1. The question for decision in this Second Appeal is whether the defendant is disentitled to inherit his paternal uncle's son's estate by reason of his suffering from leprosy. The plaintiff is the sister's son of the deceased owner. The medical evidence is that the defendant is suffering from the anaesthetic form of leprosy and that it is in the medium stage. The District Munsif decided against the defendant on the ground that according to the opinion of the medical witness the disease was incurable. The Subordinate Judge held that the defendant was not excluded because the disease was not the sanious or ulcerous type and was not virulent and he was not regarded as unfit for association by his castemen. The Mitakshara, which is the predominent authority applicable in this presidency, does not expressly mention leprosy as a ground of exclusion from inheritance. It states ' an impotent person, an out-caste, and his sons, one lame, a mad man, an idiot, a blind man, and persons afflicted with an incurable disease and others (similarly disqualified) must be maintained excluding them, however, from participation. Mitakshara, Ch. II, Section 10. Pl, 1--Pl. 6 states with regard to the persons enumerated in Pl. 1 that they are debarred of their shares, if their disqualification arose before the division of the property. But one, already separated from his co-heirs, is not deprived of his allotment.' Placitum provides ' if the defect be removed by medicaments or other means at a period subsequent to partition, the right of participation takes effect on the same principle On which 'when the sons have been separated, one, who is afterwards born of a woman equal in class' shares the distribution is based.' Of the Smrithi writers the only one who expressly excludes a leper is Devala; Manu excludes one who is a Nirindriya that is devoid of an organ, after expressly mentioning eunuchs and outcastes, one born blind or deaf, an insane, an idiot and a dumb man, but a leper is not referred to by him. See Buhler, Ch. IX, Sloka 201. Apastamba and Vasishta do not exclude him. Narada excludes persons afflicted with a chronic or acute disease (See Sacred Books of the East, Vol 33, page 194), or, as otherwise translated an acute or agonizing distemper. Atrophy or pulmonary consumption is instanced as a chronic and leprosy as an acute disease in the Ratnakara. Yagnavalkya and Vishnu exclude persons suffering from an incurable disease. So far as leprosy is concerned, the later Hindu law books generally lay down that to be a ground of exclusion it must be of the sanious or ulcerous and not of the anaesthetic type. See Janardhan Pandurang v. Gopal Pandurang 5 B.H.C.R. 145 Ananta v. Ramabai I.L.R. (1877) B. 554 and Rungiah Chetiy v. Thanikachela Mudaliar I.L.R. (1895) M. 74. The ancient texts apparently base the exclusion on the ground of the incapacity of the sufferer to perform the funeral and other obsequial rights of the deceased. The texts relate in terms to the right to partition on the distribution of an estate amongst several sons of a deceased owner; and the Mitakshara expressly provides that the share of the excluded sufferer should be restored to him if he is subsequently cured. It may be doubted whether the rule of exclusion would apply to a case of strict inheritance, as a person who is once excluded from inheritance which consequently vests in another, is not entitled to claim it again subsequently. All the reported cases on the subject, Muthuvelayudu Pillai v. Parasakthi Mad. Sud. Dec. for 1860 page 239. Atlanta v. Ramabai I.L.R (1895) M. 74. Rungiah Chetty v. Thanikachela Mudaliar I.L.R (1895) M. 74. and Helan Dasi v. Durgadas Mundel (1906) 4C.L.J. 323. relate to the right to partition. In Ranchod v. Agoolai : (1907)9BOMLR1149 . the question was one of inheritance proper. The leprosy in that case was held to be of the anaesthetic type, and it was held that the sufferer was not excluded. The question whether the texts were applicable to a case of real inheritance was not raised at the arguments in the case. The precedents cited in West and Buhler's Digest of Hindu Law also refer to cases of partition. In one case the pandit was asked whether the nephew of a deceased person was entitled to the certificate of heirship in preference to his son who was insane. In his answer he expressly referred to the fact of the son and nephew being united in interest as the ground for the holding that the nephew was entitled to preference. It cannot, however, be denied that the texts have been applied to the right of inheritance in the case of blindness and dumbness although not in the case of leprosy. It must be noted that ancient writers excluded various other persons from inheritance to the paternal estate along with those specifically enumerated in the Mitakshara. The author refers to them by the expression ' others similarly disqualified.' How wide the reasons for exclusion were, will appear from Colebrooke's Digest Vol. II, pages 424 to 435. Many of the grounds of exclusion would not now be enforced by the Courts and are practically obsolete. See Mayne's Hindu Law, paragraph 592 and Vedanayaka Mudaliar v. Vedammal I.L.R. (1904) M. 591 . In Venhatasubba Row v. Purushotam I.L.R. (1902) M. 133. Bashyam Iyengar and Moore, JJ. abstained from expressing an opinion on the question whether lameness was a ground of exclusion, although a ' pangu' is expressly named by Yagnavalkya amongst excluded persons. Sir Thomas Strange refers to the opinion of Colebrooke that all the texts of exclusion cannot be said to have been abrogated or to be obsolete although the Courts would not go into proof of several of them, such as the claimant being addicted to vice or profusion or being guilty of neglect of obsequies and duties towards ancestors. ' But' Colebrooke observed ' expulsion from caste, leprosy and similar diseases, natural deformity from birth resulting from an uncanonial marriage would doubtlessly now exclude, and I apprehend it would have to be so adjudged in our Adawlets.' See Strange's Hindu Law, Vol. I, page 159. It is doubtful how far the injunctions contained in the books are now actually enforced in different parts of the country. In Steele's Law of Castes it is observed that the rules of exclusion are largely qualified by custom and that in seventy-two cases at Poona it was found that insanity excluded only unmarried persons and that in eighty-three castes blind persons married and having families might inherit. In Bai Amrit v. Mai Manik (1872) 12 B.H.C. R. 79. a boy bordering on idiocy was allowed to transmit a heritable right to his widow. See West and Buhler's Digest, Introduction, page 155.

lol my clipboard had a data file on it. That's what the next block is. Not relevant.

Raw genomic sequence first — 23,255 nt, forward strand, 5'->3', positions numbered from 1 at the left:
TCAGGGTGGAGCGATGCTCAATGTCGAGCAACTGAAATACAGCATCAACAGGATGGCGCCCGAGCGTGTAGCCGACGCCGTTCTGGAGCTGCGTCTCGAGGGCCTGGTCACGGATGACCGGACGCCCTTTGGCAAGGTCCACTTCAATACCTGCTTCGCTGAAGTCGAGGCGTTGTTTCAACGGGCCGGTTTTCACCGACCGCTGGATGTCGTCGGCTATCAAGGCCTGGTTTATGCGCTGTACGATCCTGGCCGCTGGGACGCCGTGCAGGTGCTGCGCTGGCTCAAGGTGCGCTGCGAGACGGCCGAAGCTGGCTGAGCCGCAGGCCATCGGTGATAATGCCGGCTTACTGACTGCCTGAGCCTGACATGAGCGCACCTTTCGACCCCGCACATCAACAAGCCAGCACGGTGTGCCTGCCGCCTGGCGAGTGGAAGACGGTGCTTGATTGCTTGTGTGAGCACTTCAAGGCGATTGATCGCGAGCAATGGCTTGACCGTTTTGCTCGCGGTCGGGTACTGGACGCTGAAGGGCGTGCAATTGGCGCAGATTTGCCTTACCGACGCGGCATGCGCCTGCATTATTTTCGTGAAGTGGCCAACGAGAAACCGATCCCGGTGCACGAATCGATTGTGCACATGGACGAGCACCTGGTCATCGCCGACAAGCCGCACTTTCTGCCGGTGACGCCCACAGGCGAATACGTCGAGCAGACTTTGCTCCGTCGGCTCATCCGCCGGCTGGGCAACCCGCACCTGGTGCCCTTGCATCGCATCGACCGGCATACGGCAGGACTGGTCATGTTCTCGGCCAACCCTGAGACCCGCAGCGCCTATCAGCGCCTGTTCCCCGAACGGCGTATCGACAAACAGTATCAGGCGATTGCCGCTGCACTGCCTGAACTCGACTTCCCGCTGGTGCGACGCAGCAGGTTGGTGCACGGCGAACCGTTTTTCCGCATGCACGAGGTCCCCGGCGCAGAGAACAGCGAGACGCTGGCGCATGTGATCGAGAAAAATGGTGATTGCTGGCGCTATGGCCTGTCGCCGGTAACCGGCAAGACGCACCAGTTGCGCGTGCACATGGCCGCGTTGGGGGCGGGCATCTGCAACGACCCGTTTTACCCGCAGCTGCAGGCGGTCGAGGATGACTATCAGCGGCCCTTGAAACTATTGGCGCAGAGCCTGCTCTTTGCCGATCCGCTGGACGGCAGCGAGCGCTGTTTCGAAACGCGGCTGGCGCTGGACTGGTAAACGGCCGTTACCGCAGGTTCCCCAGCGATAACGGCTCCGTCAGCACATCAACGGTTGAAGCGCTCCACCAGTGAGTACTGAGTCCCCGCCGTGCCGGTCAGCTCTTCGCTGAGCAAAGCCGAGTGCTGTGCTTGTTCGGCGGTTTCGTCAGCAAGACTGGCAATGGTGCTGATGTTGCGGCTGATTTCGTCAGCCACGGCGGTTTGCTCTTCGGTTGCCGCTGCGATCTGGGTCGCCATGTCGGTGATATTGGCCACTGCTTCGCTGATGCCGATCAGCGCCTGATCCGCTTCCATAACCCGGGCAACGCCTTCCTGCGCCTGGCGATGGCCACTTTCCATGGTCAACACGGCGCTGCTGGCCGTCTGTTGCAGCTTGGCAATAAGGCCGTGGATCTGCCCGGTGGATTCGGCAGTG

2. Again there is a difference of opinion amongst Hindu writers whether the disability to inherit could not be removed by the performance of expiatory ceremonies. According to some authors, expiation, though productive of spiritual benefit would not in cases of major sins, and serious diseases indicative of such sins render the sufferer fit for social intercourse or to inherit. This was the view taken in Bengal Sudder Adawlet Decisions, Vol. 2, page 108 referred to in the Vyvasthachandrika, Vol. 2, precedents page 492. But others are of a different opinion. These considerations would have to be borne in mind if we had to pronounce a definite decision on the question whether in a case of inheritance proper leprosy of the sanious or ulcerous type would be a ground of disqualification in this presidency at the present day; but it is not necessary to do so, as the finding is that the defendant in this case is not suffering from leprosy of that type. It is contended for the appellant that as according to the medical opinion the disease is incurable, the case is one which falls within the text of the Mitakshara; but the question is not whether according to modern medical opinion the disease is curable though of anaesthetic type. Both the texts of the Hindu Law and the decided cases fully establish that it is only the agonizing sanious or ulcerous type of leprosy that can be regarded as a ground of exclusion. It may be that it is only that type that was regarded as incurable by the Hindu writers. It is not safe to adopt the test whether the disease is curable or not. That is very much a matter of opinion on which the medical profession itself might be divided. The test would moreover be an indefinite one for legal purposes, as what is at one time regarded as curable may at other times be regarded as incurable. Deformity and unfitness for social intercourse arising from the virulent and disgusting nature of the disease would appear to be what was to be accepted in both the texts and the decisions as the most satisfactory test. The result is that we must dismiss the second appeal.